I am not addicted to anything illegal or even things considered sinful. But this behavior is running my life and crowding out every good thing.
Chris calls this a “functional savior” but I am more familiar with the term “stronghold.” I’ve been trying to fight it with willpower for years and I have not made much progress.
After another wasted weekend, I started doing some research. How do people break free of addictions like this? It’s not a sin until taken to extremes. Really, it’s not a behavior I could live long without; there needs to be balance.
The below theory is based on my research about the practical “how” of freedom. This assumes I have already (1) recognized the behavior as an addiction and (2) decided I want to change. Having already checked both of these boxes, I set out on a quest to learn the next step.
At the end of the day, there will be an element of self-discipline required to overcome this stronghold. I must choose to change my behavior. But I learned that there are three relationships that can that can help create an environment to make that decision easier.
- I must develop an authentic relationship with myself.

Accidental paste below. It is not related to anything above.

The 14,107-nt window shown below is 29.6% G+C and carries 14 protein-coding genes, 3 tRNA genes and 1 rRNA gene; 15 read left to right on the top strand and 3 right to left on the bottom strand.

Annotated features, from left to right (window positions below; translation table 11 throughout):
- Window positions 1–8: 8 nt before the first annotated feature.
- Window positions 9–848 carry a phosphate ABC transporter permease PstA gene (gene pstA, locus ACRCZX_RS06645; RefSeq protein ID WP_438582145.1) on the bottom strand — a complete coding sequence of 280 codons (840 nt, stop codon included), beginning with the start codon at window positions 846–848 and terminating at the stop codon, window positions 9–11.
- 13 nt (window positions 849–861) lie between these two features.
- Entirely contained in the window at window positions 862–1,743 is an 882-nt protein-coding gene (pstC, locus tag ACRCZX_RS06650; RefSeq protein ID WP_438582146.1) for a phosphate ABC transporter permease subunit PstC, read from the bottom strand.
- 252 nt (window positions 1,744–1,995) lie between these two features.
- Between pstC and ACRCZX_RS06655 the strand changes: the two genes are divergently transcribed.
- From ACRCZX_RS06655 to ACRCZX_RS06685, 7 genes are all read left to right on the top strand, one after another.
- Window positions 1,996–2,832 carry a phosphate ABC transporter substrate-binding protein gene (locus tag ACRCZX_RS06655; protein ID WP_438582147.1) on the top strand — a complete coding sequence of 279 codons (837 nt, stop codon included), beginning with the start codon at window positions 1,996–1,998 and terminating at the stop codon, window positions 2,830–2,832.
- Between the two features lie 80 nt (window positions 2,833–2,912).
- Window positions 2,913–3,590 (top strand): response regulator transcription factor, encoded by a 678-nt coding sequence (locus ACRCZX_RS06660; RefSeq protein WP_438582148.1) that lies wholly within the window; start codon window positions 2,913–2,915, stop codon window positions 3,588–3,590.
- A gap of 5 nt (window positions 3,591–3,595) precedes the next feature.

I was raised thinking pride is when I think too well of myself and humility was to see myself as worthless. This year I have learned that pride is actually when I think about myself too much. Believing I do not have value only encourages destructive behavior because “I don’t matter anyway” so there isn’t a reason to stop the excess.
One of the keys I found to overcoming this kind of addiction is to learn to see myself as valuable (think better of myself) but simultaneously to think of myself less. Likewise, I needed to see people in a balanced way, thinking of them more but not putting them on a pedestal above me.
(I know that’s confusing, so I made a pretty picture for you.) It’s about coming into balance, bringing others and myself into the center.
- I must develop an authentic relationship with God.
God is big and awesome. He made the whole world and billions of stars bow down to worship Him. But to limit my view of God to His bigness makes him impersonal.
God is a great, powerful, righteous judge. He cannot tolerate my worship of anything other than Him. But to limit my view of God to His righteousness makes Him unapproachable.
God is the Great Shepherd who lays down His life for me and washes away my sin. He loves me and forgives me despite anything I do. But to limit my view of God to only His compassion makes Him soft and disinterested in my sanctification.
I realized that my “god” had been reduced to a pocket savior that I could pull out to ask forgiveness and then fold back up into my pocket until I needed him again. True freedom for me comes with embracing all the attributes of God. I must learn to embrace His compassion and grace without losing sight of His Awe-inspiring Bigness.
- I must develop an authentic relationship with others.
I love you guys. I appreciate the encouraging responses to my posts and the comments I have gotten from y’all as we run into each other. But this is NOT authentic. This is NOT community.